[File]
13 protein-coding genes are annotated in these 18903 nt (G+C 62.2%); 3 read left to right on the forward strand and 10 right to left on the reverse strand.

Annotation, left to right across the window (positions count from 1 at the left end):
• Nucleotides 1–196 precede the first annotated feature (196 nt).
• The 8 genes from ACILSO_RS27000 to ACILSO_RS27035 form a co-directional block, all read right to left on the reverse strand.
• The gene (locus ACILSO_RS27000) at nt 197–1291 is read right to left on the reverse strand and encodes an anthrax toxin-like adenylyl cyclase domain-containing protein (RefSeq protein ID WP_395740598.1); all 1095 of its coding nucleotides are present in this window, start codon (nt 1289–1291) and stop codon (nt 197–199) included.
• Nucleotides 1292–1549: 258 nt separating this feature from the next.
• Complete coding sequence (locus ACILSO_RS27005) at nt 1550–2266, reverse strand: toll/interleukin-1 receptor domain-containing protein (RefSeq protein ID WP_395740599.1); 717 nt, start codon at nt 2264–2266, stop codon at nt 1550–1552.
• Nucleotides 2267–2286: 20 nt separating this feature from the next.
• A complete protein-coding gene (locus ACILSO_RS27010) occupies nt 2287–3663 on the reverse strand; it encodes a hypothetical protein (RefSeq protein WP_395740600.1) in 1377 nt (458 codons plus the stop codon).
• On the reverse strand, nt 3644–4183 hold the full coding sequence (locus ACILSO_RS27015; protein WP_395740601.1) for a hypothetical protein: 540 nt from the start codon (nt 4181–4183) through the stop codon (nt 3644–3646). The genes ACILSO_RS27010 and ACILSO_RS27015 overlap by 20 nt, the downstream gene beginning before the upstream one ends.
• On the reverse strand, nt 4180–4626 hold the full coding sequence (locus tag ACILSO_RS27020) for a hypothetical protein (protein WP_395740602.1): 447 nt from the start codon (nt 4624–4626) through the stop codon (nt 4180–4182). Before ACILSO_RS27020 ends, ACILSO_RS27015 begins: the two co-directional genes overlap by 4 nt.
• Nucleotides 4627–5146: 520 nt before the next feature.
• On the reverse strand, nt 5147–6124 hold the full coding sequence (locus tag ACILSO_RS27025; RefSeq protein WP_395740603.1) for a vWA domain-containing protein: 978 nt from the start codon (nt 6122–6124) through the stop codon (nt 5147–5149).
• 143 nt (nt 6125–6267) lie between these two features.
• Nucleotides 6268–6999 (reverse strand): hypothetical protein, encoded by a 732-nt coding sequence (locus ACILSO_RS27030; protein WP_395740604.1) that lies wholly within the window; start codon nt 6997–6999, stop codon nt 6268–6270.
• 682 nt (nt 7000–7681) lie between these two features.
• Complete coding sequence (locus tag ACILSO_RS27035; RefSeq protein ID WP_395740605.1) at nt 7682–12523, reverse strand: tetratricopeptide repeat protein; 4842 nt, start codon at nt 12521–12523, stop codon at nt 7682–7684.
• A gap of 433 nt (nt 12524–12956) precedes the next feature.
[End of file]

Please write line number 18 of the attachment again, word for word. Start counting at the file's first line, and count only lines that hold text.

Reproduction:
• A gap of 433 nt (nt 12524–12956) precedes the next feature.